Wealth distribution funnelled through corporations is the ultimate form of corruption. It's truly sad that more people don't see this.

At least a new "Obamacare tax" would not have been blatantly unconstitutional.

Comment Re:This is the sort of testing the Feds should do. (Score 2) 316

Pre-existing conditions were already a solved problem. It was called high risk pools and it worked very well in various states. It caught people who fell through the cracks and didn't completely break the private insurance market.

That was only the worst case. States with good regulators never let people who developed a chronic condition get dropped from insurance to begin with. People who contributed their entire lives weren't left out in the cold.

Now the entire private market is effectively just the high risk pool from before with prices to match.

Comment Re:This is the sort of testing the Feds should do. (Score 2) 316

Depending on the drug, that extra 5% is relevant. For non-trivial prescription drugs even the brand matters. Different brands have different potencies that have very relevant effects on the patient. A good pharmacy will even be diligent about giving you the same brand of a generic you're already taking.

I see this being less useful for the more expensive drugs versus the cheap OTC stuff.

At a certain point, the cost from wasting an "expired product" becomes so trivial that there is no point in taking even the slightest risk over it.

Comment Re:This is the sort of testing the Feds should do. (Score 0) 316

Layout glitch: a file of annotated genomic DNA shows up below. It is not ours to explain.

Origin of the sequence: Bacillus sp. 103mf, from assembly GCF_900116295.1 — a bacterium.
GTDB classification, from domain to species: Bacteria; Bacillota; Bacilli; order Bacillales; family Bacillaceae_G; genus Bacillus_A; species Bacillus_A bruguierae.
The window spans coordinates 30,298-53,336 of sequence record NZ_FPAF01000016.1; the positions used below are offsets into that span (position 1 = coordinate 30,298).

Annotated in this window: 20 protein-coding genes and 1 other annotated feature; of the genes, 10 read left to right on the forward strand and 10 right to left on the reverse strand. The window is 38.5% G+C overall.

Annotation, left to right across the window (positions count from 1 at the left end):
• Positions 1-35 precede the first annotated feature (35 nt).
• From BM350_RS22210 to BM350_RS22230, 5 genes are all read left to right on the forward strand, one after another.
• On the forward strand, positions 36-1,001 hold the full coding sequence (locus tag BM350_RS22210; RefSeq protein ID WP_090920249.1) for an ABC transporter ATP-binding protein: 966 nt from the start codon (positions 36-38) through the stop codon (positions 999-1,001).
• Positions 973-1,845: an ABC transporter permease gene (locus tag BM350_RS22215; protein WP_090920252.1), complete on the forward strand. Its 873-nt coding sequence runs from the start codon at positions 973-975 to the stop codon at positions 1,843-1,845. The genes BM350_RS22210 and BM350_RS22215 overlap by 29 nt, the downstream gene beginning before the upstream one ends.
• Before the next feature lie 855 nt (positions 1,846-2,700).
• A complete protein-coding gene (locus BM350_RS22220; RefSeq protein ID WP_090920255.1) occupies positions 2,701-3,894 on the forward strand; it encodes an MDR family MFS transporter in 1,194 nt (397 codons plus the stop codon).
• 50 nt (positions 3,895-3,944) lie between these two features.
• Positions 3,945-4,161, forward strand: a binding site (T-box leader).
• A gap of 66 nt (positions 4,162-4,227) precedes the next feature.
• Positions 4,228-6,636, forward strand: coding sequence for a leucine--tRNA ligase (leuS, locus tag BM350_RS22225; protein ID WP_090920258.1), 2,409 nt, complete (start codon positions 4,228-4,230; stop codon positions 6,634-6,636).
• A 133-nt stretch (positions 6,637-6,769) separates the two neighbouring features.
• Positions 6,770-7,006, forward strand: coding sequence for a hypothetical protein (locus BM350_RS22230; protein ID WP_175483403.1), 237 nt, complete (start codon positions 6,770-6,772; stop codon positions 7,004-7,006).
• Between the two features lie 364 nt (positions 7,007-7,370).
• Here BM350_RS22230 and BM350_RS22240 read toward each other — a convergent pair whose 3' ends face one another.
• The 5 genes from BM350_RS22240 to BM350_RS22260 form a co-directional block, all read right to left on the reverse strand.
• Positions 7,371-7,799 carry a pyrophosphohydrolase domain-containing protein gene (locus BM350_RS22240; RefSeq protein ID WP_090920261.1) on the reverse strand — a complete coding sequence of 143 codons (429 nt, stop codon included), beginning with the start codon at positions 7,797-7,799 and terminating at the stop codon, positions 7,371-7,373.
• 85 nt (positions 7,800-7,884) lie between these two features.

So you want to completely remove any accountability from corporations just so we can save a few bucks on drugs. That's pretty retarded.

Much of this whining about wasted money is assinine. You don't directly pay for any of this. While it's a potentially huge social cost, it's really just an externality to you.

You don't pay $1800 for the bottle of expensive pills. You only pay $60.

I wouldn't mind sharing my extras, but that opens up a different can of worms, a different regulatory problem, and another potentially DEADLY liability issue.

As someone that pops a lot of these pills, I am not really interested in lowering standards.

Comment Re:Fat people can't help it? (Score 2) 373

> This is a lot of horse shit. There is very little you can do to alter your BMR.

Not at all. Otherwise the Russians wouldn't have survived Stalingrad. Not everyone can do it. That's why a lot of people died. But quite a few people can down clock to only needing 500 calories a day and not quickly die.

If you try to starve yourself and not exercise, your metabolism WILL slow and sabotage your starvation dieting. Doesn't matter if granny was at Stalingrad.